--OF Matt Joyce, the AL's leading hitter, was back in the lineup Sunday after leaving Saturday's game after eight innings due to tightness in his right quad and cramping throughout his legs. He made it worthwhile with his first career home run off a left-handed pitcher, in his 67th career at-bat. He has 30 homers in 540 at-bats versus right-handed pitchers.
--LHP J.P. Howell will rejoin the Rays this week from his minor-league rehab and switch from No. 39 to 74 in tribute to his longtime personal pitching instructor, Guy Dubets, who died recently as a result of diabetes. The number came from the alphabet -- 7 for G, 4 for D. "He was my coach since I was 11 and played a crucial role in who I am as a pitcher today," Howell said. "I never got to repay him properly. So this is about the only way I could think of."
--DH Johnny Damon was excited to get the ball from his Friday home run because it was his 2,606th career hit, which allowed him to pass Sanford's Tim Raines for most by an Orlando-area player. "I'm sure we'll cross paths somewhere down the road," Damon said. "It's a big deal to me. It's probably not for him because he's not the hit king of Orlando anymore."
--CF B.J. Upton was excited to return to the lineup on Saturday after sitting out during his two-game suspension, and the Rays were happy to have him. Manager Joe Maddon said he felt Upton had improved offensively, defensively and on the bases and that he is playing the most complete game of his career.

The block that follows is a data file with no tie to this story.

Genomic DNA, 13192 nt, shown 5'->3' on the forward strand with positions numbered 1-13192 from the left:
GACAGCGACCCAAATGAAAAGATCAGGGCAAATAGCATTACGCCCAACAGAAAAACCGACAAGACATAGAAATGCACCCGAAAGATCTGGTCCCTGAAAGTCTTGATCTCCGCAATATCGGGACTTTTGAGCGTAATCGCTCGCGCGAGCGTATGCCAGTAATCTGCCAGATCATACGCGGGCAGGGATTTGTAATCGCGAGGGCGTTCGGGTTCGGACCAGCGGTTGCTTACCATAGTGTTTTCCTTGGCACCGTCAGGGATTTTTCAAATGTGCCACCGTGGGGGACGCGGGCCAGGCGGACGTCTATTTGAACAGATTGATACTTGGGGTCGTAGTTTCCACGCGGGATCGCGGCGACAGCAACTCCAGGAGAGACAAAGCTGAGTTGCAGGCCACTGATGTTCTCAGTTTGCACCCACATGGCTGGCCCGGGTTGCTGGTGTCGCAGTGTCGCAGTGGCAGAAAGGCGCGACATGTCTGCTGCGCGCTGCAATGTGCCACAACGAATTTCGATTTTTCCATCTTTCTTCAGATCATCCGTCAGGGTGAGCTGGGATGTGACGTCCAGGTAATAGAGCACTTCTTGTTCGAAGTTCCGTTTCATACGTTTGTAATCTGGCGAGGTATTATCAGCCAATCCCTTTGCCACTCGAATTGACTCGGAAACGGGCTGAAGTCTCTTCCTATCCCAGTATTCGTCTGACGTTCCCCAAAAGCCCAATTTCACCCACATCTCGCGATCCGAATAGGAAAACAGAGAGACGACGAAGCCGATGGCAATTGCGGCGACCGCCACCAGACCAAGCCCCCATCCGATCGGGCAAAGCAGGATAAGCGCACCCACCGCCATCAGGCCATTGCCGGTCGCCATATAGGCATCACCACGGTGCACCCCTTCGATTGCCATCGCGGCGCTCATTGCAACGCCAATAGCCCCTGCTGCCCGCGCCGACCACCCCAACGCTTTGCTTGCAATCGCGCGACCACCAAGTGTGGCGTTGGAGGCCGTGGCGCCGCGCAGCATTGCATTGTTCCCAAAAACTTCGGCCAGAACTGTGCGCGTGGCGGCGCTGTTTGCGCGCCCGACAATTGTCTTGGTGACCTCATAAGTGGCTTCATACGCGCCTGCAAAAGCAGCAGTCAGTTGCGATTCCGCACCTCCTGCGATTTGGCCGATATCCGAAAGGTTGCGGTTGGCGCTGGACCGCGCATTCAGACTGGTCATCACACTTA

--LHP David Price faces the Yankees on Monday with a 19-4, .826 lifetime record against AL East teams, the best mark (minimum 20 decisions) of any pitcher against any division. Next in line are Philadelphia's Roy Halladay (26-6, .813 versus NL East), St. Louis' Chris Carpenter (21-5, .807 versus NL West) and Boston's Jon Lester (37-9, .804 versus AL East).
BY THE NUMBERS
22 -- Home games played by the Rays (through Sunday) without scoring more than five runs, the longest such streak since the 1908 Brooklyn Superbas.
QUOTE TO NOTE
"No idea. The air-conditioning is blowing in? The new turf is a little bit too high? They're putting too much fertilizer on it? I don't know what the deal is." -- Rays manager Joe Maddon, trying to explain why the Rays have struggled to score at home, averaging nearly 4.0 fewer runs per game.
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